Mark Zuckerberg’s draws fire from some in tech industry

Mark Zuckerberg’s draws fire from some in tech industry, started by Facebook’s Mark Zuckerberg to lobby on issues important to tech firms, is drawing fire from some in the industry.
(Scott Eells/Bloomberg)

SAN FRANCISCO -- Facebook co-founder and Chief Executive Mark Zuckerberg’s new political advocacy group is drawing unfriendly fire from some in the technology industry.

A few prominent voices from the industry have voiced unhappiness with some of the group’s hardball tactics, including running controversial TV ads for conservatives to gain their support for comprehensive immigration reform. 

Twitter co-founder Evan Williams tweeted a blog post on his new company Medium’s website which accused of “employing questionable lobbying techniques, misleading supporters and not being transparent about the underlying values and long-term intentions of the organization.”


“The leaders of the technology industry (and of have built their careers on bringing meaningful change to the world. They should be doing the same in Washington,” wrote startup founder Josh Miller. spokeswoman Kate Hansen said the organization planned to stay the course.


“We recognize that not everyone will always agree with or be pleased by our strategy,” Hansen said in an emailed statement. “ remains totally committed to supporting a bipartisan policy agenda that will boost the knowledge economy, including comprehensive immigration reform.” has tech all-star backers such as Microsoft co-founder Bill Gates and Google’s Eric Schmidt. It has hired a team of seasoned Washington veterans including Rob Jesmer, who was executive director at the National Republican Senatorial Committee, and Joe Lockhart, a former White House spokesman under President Clinton. But its politics-as-usual gamesmanship seems to be out of step with some in the tech industry, particularly those who invest in clean technology.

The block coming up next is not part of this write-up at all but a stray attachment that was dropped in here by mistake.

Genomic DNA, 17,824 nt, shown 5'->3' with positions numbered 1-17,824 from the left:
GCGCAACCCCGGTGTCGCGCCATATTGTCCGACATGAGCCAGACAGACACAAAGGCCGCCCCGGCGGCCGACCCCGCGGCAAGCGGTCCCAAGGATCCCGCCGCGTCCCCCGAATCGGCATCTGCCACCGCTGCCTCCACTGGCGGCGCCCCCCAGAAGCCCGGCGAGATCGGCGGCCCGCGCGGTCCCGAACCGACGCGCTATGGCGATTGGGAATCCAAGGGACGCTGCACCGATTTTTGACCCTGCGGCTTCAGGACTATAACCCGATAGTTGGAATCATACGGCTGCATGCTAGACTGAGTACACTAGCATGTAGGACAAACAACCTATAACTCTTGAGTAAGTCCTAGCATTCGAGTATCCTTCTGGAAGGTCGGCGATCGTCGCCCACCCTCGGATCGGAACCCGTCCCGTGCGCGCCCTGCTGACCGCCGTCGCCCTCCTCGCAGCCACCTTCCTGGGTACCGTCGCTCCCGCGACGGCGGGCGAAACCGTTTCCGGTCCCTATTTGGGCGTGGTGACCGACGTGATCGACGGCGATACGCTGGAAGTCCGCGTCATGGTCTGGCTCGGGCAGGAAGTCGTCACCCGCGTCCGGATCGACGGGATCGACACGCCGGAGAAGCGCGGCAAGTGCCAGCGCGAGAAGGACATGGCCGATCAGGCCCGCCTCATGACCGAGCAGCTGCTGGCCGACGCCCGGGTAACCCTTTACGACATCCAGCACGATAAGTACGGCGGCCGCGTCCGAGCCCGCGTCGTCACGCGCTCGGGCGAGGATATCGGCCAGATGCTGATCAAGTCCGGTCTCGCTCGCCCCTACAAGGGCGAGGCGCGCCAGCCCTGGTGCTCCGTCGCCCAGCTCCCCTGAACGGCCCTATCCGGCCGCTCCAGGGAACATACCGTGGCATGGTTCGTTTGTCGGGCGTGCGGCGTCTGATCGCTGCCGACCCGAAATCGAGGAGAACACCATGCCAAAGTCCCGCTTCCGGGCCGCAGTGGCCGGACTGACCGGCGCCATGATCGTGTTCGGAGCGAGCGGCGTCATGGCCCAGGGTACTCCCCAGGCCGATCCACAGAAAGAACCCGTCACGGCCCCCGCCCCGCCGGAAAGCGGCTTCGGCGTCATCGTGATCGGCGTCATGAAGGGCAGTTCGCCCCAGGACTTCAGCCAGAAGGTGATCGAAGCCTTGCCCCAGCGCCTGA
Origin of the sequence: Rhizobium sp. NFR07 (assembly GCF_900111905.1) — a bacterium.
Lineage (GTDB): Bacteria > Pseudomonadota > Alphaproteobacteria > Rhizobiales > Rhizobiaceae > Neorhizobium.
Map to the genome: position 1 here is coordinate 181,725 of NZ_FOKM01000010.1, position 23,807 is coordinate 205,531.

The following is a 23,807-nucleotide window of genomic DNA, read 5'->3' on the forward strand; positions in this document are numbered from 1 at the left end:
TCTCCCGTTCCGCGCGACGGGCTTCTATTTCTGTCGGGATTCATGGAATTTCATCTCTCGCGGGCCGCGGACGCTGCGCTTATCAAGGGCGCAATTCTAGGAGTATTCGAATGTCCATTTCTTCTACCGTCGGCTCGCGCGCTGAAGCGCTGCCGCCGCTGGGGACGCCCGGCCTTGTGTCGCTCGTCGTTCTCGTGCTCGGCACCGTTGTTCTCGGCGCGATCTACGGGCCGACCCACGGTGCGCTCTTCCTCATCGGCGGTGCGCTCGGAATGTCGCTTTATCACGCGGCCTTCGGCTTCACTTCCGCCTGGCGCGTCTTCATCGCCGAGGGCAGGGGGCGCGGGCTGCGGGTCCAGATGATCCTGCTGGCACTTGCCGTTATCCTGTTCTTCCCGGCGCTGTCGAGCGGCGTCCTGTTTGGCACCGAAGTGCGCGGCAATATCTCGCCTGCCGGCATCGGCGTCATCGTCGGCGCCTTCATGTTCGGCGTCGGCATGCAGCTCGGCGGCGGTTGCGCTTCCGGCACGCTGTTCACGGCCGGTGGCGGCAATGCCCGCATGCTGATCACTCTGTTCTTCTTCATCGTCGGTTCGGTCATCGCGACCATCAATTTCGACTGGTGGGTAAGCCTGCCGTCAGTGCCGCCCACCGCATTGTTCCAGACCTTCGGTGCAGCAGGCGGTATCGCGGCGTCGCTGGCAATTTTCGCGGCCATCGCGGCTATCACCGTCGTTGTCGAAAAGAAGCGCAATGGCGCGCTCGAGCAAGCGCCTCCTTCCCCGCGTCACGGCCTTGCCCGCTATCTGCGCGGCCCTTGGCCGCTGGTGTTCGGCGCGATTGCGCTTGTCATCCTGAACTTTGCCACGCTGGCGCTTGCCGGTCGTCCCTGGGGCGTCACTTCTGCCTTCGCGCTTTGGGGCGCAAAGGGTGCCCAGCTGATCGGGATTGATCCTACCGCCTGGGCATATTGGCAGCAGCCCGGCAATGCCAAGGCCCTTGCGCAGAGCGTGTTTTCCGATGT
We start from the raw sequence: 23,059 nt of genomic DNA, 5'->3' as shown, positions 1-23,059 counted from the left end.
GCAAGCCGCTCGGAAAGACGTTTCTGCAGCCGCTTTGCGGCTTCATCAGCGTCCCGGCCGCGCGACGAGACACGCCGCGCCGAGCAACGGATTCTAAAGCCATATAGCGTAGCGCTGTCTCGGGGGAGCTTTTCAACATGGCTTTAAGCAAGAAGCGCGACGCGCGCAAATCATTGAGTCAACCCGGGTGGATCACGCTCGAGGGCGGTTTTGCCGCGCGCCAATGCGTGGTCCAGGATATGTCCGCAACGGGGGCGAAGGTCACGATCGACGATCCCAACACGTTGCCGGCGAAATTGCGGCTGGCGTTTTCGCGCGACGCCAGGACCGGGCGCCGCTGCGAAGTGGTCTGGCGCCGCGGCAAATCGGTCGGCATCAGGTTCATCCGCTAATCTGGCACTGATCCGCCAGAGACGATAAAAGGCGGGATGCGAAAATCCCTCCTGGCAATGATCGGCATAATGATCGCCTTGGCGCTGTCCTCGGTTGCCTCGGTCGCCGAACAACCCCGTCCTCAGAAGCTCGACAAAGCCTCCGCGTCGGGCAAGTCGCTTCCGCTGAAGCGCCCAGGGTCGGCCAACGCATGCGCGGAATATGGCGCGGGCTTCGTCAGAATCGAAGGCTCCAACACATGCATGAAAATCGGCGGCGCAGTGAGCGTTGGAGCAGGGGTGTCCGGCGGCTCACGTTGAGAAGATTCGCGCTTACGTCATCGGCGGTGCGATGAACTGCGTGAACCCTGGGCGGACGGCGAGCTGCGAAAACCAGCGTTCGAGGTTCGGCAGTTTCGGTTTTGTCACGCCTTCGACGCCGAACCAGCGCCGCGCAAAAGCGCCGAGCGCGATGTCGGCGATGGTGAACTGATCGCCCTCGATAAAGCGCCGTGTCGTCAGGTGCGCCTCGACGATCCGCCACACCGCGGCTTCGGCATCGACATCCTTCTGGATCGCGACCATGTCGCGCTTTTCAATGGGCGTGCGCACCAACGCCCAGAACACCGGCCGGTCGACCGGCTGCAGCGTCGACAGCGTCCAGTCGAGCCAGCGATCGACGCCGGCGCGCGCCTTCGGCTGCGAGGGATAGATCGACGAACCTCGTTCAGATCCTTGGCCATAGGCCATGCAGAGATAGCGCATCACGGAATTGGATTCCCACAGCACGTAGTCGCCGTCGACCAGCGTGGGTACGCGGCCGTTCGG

“Will prostitute climate destruction & other values to get a few engineers hired & get immigration reform?” venture capitalist Vinod Khosla asked on Twitter, linking to a newspaper article about the controversy over the group’s ads.

Keith Rabois, a partner at Khosla Ventures, is a contributor to Elon Musk, co-founder of Tesla Motors and chairman of SolarCity, is also a contributor.

Technology entrepreneur Anil Dash reflected in a lengthy blog post on what he thinks gets right and wrong, after meeting with its founder Joe Green.


“The tech industry is going to have to reckon with exactly how real the realpolitik is going to get,” Dash wrote. “If we’re finally moving past our innocent, naive and idealistic lack of engagement with the actual dirty dealings of legislation, then let’s try to figure out how to do it without losing our souls.”


Zuckerberg’s advocacy ads under fire

Facebook CEO Zuckerberg launches lobbying vehicle


Mark Zuckerberg’s political wingman: founder Joe Green

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